Rock Island student advocates for diabetes funding on Capitol Hill

ROCK ISLAND, Ill. (KWQC) – Just back from our nation’s capital, a Rock Island junior high student is hoping her story will help secure funding for research making a difference in her daily life.

“I can still do the same things as everybody else I just have to approach it a little differently,” said Grace Gustafson.

She has been living with Type 1 diabetes, or juvenile diabetes, for the past six years.

“I’ve had diabetes since I was seven years old.”

The Washington Junior High student says she does not let it hold her back.

“I play volleyball and do some tumbling and gymnastics,” she said.

She also participates in band and is a straight A student.

This summer she shared her story with our nation’s leaders.

“I was elected to be an advocate for JDRF [Juvenile Diabetes Research Foundation] in Washington D.C. and speak on the hill about fundraising for Type 1 diabetes,” Gustafson said.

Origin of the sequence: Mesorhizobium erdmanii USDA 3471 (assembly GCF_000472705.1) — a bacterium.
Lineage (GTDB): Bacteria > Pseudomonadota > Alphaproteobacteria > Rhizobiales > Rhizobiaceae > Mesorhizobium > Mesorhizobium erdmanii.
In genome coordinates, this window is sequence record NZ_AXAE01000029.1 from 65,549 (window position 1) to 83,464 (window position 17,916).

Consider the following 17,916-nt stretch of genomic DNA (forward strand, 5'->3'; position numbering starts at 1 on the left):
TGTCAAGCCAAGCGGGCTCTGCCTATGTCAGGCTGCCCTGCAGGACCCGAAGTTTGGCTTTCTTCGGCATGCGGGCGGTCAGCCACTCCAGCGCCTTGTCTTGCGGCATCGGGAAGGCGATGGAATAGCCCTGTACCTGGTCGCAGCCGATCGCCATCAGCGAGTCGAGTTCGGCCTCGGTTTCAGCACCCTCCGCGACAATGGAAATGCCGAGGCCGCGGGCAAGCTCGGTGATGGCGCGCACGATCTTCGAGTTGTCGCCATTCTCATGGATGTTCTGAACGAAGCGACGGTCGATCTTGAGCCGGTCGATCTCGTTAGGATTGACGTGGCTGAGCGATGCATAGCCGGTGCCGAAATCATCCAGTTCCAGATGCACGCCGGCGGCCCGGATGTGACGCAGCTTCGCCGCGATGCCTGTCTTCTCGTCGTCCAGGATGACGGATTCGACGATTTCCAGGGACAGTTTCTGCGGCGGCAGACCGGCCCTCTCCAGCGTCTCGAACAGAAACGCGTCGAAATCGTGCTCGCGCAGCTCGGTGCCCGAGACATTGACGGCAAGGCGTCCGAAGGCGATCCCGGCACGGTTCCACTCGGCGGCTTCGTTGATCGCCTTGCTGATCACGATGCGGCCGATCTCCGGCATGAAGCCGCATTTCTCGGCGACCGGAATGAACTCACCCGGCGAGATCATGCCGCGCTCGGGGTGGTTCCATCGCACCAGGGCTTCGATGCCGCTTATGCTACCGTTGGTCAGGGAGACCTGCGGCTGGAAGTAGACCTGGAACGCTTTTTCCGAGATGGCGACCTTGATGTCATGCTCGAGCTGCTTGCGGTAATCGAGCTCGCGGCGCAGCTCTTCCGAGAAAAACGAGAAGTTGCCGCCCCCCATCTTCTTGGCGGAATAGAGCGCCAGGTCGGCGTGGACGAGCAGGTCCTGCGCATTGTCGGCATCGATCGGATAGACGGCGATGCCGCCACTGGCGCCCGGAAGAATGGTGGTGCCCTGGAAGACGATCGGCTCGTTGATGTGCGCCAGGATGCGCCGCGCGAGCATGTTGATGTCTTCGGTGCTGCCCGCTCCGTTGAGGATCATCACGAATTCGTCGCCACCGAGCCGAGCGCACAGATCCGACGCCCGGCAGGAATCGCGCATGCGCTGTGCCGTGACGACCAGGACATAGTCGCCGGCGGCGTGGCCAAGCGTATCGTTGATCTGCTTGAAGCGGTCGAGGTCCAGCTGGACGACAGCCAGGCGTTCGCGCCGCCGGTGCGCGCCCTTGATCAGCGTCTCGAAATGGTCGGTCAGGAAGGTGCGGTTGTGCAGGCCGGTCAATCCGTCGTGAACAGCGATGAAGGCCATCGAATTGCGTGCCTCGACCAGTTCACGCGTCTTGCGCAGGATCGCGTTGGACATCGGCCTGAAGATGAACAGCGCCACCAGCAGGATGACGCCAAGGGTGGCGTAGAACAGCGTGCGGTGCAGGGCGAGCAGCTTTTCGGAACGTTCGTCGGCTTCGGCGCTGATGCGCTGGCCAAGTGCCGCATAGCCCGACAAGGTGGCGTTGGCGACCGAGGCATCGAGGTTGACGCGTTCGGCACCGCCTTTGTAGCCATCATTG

The Rock Island teen was selected to be the ambassador for JDRF’s Eastern Iowa chapter and share how research has made a difference in her life and the lives of many others.

“The SDP [Special Diabetes Program] had funded the continuous glucose monitor, so we pointed out how much that had helped along with insulin pumps and insulin in general,” she said.

The Special Diabetes Program is government funds used for diabetes research. Money set to expire in September.

“JDRF is the largest non-governmental funder of Type 1 diabetes,” said JDRF Developmental Coordinator Erin Williams. “Above us, it's the governmental funding that really makes a big impact on these advances that we're trying to make.”

Gustafson was one of more than 100 young people who went to capitol hill to not only ask for the program to be refunded but extend it from a vote every two years, to every three.

“We would just share stories and tell them about different advances SDP has funded that we now have proof of because of their help with the money,” Gustafson said.

SDP provides $150 million a year for diabetes research. Congress has a history of bipartisan support for this program. It was last passed in 2015.